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Medicine (Baltimore). 2016 Aug;95(32):e4409. doi: 10.1097/MD.0000000000004409.

Socioeconomic inequities and cardiovascular disease-related disability in China: A population-based study.

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aInstitute of Population Research/WHO Collaborating Center on Reproductive Health and Population Science, Peking University, Haidian District bDepartment of Cardiology, Peking University People's Hospital, Beijing, People's Republic of China.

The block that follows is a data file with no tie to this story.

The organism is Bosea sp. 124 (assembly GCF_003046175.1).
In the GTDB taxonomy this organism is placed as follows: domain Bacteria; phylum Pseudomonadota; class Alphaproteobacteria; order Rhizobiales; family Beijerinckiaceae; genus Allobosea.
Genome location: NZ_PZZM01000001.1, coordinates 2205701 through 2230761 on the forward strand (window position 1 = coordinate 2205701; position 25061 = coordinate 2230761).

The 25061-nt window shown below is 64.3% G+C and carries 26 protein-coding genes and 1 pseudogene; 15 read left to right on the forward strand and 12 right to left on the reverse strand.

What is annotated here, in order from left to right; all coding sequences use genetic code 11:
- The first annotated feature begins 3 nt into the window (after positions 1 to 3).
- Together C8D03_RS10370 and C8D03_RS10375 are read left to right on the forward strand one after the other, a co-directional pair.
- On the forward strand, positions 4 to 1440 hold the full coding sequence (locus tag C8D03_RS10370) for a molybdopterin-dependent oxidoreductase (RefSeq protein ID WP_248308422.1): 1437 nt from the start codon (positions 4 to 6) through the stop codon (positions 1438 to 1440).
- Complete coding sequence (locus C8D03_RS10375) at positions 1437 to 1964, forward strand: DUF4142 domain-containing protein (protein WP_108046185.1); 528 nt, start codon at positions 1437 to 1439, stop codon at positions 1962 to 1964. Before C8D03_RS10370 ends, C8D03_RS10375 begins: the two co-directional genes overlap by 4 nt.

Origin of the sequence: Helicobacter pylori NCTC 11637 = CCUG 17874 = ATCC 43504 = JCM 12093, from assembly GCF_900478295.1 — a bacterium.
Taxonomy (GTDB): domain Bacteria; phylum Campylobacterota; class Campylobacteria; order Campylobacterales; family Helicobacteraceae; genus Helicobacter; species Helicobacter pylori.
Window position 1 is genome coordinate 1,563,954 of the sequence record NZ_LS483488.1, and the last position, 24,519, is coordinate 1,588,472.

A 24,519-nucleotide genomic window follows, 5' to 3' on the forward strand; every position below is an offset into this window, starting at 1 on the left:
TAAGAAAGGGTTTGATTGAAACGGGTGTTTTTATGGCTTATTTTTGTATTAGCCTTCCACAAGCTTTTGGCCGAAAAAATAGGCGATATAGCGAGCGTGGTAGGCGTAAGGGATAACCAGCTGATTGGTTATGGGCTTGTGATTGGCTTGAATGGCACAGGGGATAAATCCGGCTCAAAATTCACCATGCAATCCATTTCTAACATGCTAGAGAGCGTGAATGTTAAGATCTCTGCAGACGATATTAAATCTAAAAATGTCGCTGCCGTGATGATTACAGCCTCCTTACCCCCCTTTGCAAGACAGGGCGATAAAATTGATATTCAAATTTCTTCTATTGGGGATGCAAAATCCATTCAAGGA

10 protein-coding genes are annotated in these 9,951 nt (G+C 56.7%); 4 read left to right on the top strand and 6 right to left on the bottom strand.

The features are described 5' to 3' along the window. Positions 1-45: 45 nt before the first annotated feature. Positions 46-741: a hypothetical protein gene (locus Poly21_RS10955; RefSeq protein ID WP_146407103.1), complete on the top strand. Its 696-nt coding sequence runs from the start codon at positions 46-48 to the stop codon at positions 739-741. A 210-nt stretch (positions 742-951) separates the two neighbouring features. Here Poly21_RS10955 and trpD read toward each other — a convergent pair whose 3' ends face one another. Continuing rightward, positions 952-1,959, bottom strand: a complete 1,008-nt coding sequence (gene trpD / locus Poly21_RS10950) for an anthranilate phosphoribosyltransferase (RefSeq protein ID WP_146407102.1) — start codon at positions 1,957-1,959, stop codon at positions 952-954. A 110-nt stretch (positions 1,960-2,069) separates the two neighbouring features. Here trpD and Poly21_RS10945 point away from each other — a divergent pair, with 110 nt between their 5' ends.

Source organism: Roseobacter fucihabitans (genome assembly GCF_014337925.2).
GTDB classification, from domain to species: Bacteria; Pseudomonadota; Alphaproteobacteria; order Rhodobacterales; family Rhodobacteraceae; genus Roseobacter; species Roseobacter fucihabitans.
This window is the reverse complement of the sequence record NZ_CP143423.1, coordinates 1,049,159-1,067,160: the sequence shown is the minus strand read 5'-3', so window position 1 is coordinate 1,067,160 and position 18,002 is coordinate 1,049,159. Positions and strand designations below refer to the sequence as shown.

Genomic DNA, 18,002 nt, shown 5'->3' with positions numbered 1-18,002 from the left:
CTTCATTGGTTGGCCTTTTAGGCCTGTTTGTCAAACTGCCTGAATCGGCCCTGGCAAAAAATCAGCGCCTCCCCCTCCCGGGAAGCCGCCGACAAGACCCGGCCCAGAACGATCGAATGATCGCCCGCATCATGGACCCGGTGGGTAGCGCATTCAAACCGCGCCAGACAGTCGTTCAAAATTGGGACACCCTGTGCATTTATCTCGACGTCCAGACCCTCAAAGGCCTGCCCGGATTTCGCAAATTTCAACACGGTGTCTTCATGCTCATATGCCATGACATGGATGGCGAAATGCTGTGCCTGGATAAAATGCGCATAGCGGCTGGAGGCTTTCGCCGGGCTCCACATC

The prevalence of disability has changed along with aggressive economic development in China. However, socioeconomic inequalities associated with cardiovascular disease (CVD)-related disability have not been explored. This is the first study to explore CVD-related disability among persons aged 45 years and older in China.Data were taken from the 2006 Second China National Sample Survey on Disability, which was a nationally representative, population-based survey. To derive a nationally representative sample, the survey used multistage, stratified, and cluster random sampling with probability proportional to size. We used standard weighting procedures to construct sample weights that considered the multistage, stratified, and cluster sampling survey scheme. Associations between CVD-related disability risk and socioeconomic inequality were examined using logistic regression.In this study, the weighted prevalence of CVD-related disability was 1.84 per 100 persons (95% confidence interval [CI]: 1.80-1.89), and 73% of CVD-related disability consisted of a single disability, including speech, physical, and intellectual disabilities, whereas 23% of CVD-related disability consisted of multiple disabilities, that is, any combination of speech, physical, and intellectual disabilities. A higher risk of CVD-related disability was observed among rural residents than urban residents as well as among males than females. Age presented consistent increased associations with CVD-related disability. Education inequality was strongly associated with the risk of multiple disabilities.To address the challenge of CVD-related disability in China, the government should adjust its strategies for health care systems to prevent disability. The widening discrepancy between urban and rural areas indicates that the most important priorities for disability prevention in China are to reinforce health promotion in the working age population and to improve health services in rural communities.

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